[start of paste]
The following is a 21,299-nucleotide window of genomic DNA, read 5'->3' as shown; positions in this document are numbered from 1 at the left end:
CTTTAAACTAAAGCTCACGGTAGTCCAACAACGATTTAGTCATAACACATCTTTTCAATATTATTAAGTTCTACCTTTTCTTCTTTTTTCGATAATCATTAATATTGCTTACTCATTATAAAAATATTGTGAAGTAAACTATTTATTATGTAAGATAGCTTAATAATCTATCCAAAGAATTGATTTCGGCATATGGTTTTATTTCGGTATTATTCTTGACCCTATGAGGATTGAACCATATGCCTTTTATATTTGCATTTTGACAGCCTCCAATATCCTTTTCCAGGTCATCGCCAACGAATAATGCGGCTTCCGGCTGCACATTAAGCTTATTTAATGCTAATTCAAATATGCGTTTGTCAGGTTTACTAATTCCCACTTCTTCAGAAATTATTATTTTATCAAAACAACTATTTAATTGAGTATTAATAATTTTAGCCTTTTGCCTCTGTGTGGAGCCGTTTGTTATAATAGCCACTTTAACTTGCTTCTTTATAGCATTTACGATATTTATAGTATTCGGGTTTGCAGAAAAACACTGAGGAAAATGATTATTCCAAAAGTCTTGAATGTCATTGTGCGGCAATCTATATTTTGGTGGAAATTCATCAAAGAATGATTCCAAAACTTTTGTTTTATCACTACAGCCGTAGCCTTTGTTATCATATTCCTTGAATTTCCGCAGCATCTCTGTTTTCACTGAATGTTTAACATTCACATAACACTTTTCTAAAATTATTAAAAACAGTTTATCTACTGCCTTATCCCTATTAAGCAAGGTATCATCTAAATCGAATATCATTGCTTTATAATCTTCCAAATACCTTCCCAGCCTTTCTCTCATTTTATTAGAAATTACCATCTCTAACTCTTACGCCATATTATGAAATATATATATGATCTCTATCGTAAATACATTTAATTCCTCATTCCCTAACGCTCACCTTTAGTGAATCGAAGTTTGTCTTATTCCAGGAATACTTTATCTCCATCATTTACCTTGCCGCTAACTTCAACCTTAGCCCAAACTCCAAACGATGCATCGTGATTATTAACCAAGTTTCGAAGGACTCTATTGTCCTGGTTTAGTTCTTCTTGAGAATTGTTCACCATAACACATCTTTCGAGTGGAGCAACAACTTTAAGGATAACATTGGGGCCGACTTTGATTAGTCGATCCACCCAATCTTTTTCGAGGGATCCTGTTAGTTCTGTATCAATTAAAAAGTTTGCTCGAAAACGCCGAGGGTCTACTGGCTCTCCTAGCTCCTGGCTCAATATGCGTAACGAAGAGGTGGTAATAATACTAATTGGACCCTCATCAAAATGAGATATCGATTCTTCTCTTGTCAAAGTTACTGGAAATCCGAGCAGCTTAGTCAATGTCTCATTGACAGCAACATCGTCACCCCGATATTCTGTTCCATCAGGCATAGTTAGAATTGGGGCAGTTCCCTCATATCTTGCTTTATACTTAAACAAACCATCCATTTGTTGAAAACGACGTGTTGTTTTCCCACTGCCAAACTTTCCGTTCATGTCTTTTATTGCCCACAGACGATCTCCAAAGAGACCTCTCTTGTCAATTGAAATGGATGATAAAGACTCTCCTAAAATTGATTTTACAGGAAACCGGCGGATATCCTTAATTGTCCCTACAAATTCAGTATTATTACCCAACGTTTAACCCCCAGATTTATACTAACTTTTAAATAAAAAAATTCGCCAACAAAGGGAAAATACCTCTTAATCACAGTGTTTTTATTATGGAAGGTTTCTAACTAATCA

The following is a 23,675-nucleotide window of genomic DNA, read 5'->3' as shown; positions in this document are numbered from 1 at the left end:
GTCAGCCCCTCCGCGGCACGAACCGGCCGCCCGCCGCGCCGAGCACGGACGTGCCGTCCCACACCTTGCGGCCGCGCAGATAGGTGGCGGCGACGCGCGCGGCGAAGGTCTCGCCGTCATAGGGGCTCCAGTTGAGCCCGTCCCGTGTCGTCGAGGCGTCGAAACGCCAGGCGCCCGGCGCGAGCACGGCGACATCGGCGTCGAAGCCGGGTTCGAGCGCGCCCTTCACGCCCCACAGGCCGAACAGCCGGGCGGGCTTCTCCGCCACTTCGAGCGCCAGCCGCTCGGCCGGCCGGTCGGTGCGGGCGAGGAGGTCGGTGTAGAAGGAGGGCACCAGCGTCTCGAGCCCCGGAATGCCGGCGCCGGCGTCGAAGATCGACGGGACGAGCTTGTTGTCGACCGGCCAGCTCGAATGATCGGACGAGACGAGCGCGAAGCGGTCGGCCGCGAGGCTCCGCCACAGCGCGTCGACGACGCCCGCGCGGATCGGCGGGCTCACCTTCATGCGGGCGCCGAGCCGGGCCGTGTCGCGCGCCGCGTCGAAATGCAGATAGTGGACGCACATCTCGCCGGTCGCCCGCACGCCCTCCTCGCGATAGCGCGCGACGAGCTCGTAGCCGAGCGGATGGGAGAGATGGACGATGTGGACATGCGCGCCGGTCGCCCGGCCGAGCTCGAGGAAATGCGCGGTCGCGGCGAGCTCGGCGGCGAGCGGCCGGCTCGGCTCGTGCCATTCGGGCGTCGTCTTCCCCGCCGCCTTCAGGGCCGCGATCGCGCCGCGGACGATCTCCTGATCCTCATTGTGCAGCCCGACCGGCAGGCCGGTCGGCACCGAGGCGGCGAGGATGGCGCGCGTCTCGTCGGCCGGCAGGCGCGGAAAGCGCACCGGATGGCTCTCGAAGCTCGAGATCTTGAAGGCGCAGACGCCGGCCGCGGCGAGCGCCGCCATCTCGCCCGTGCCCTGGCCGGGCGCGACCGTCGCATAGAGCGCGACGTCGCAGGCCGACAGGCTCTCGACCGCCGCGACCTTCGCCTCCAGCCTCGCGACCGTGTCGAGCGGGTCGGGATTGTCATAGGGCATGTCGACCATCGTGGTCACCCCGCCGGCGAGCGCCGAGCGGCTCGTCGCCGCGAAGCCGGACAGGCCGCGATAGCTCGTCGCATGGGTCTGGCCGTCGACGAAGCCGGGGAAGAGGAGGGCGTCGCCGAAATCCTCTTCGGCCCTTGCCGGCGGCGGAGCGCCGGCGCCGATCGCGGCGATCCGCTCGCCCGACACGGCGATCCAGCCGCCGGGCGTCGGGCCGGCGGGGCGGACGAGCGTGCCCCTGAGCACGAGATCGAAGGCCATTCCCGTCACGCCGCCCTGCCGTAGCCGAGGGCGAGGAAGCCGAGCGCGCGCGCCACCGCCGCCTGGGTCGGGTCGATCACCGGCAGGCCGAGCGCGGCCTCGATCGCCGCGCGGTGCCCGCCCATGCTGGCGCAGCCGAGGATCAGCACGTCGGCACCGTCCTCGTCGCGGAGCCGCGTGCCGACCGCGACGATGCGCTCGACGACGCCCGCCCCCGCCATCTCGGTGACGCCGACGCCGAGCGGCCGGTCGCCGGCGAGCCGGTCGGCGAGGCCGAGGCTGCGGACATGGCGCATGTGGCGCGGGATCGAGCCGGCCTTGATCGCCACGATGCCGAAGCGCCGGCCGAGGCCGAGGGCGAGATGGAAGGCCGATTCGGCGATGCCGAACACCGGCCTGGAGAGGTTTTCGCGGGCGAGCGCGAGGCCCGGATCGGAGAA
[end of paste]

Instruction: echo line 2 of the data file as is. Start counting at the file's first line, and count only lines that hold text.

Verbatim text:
CTTTAAACTAAAGCTCACGGTAGTCCAACAACGATTTAGTCATAACACATCTTTTCAATATTATTAAGTTCTACCTTTTCTTCTTTTTTCGATAATCATTAATATTGCTTACTCATTATAAAAATATTGTGAAGTAAACTATTTATTATGTAAGATAGCTTAATAATCTATCCAAAGAATTGATTTCGGCATATGGTTTTATTTCGGTATTATTCTTGACCCTATGAGGATTGAACCATATGCCTTTTATATTTGCATTTTGACAGCCTCCAATATCCTTTTCCAGGTCATCGCCAACGAATAATGCGGCTTCCGGCTGCACATTAAGCTTATTTAATGCTAATTCAAATATGCGTTTGTCAGGTTTACTAATTCCCACTTCTTCAGAAATTATTATTTTATCAAAACAACTATTTAATTGAGTATTAATAATTTTAGCCTTTTGCCTCTGTGTGGAGCCGTTTGTTATAATAGCCACTTTAACTTGCTTCTTTATAGCATTTACGATATTTATAGTATTCGGGTTTGCAGAAAAACACTGAGGAAAATGATTATTCCAAAAGTCTTGAATGTCATTGTGCGGCAATCTATATTTTGGTGGAAATTCATCAAAGAATGATTCCAAAACTTTTGTTTTATCACTACAGCCGTAGCCTTTGTTATCATATTCCTTGAATTTCCGCAGCATCTCTGTTTTCACTGAATGTTTAACATTCACATAACACTTTTCTAAAATTATTAAAAACAGTTTATCTACTGCCTTATCCCTATTAAGCAAGGTATCATCTAAATCGAATATCATTGCTTTATAATCTTCCAAATACCTTCCCAGCCTTTCTCTCATTTTATTAGAAATTACCATCTCTAACTCTTACGCCATATTATGAAATATATATATGATCTCTATCGTAAATACATTTAATTCCTCATTCCCTAACGCTCACCTTTAGTGAATCGAAGTTTGTCTTATTCCAGGAATACTTTATCTCCATCATTTACCTTGCCGCTAACTTCAACCTTAGCCCAAACTCCAAACGATGCATCGTGATTATTAACCAAGTTTCGAAGGACTCTATTGTCCTGGTTTAGTTCTTCTTGAGAATTGTTCACCATAACACATCTTTCGAGTGGAGCAACAACTTTAAGGATAACATTGGGGCCGACTTTGATTAGTCGATCCACCCAATCTTTTTCGAGGGATCCTGTTAGTTCTGTATCAATTAAAAAGTTTGCTCGAAAACGCCGAGGGTCTACTGGCTCTCCTAGCTCCTGGCTCAATATGCGTAACGAAGAGGTGGTAATAATACTAATTGGACCCTCATCAAAATGAGATATCGATTCTTCTCTTGTCAAAGTTACTGGAAATCCGAGCAGCTTAGTCAATGTCTCATTGACAGCAACATCGTCACCCCGATATTCTGTTCCATCAGGCATAGTTAGAATTGGGGCAGTTCCCTCATATCTTGCTTTATACTTAAACAAACCATCCATTTGTTGAAAACGACGTGTTGTTTTCCCACTGCCAAACTTTCCGTTCATGTCTTTTATTGCCCACAGACGATCTCCAAAGAGACCTCTCTTGTCAATTGAAATGGATGATAAAGACTCTCCTAAAATTGATTTTACAGGAAACCGGCGGATATCCTTAATTGTCCCTACAAATTCAGTATTATTACCCAACGTTTAACCCCCAGATTTATACTAACTTTTAAATAAAAAAATTCGCCAACAAAGGGAAAATACCTCTTAATCACAGTGTTTTTATTATGGAAGGTTTCTAACTAATCA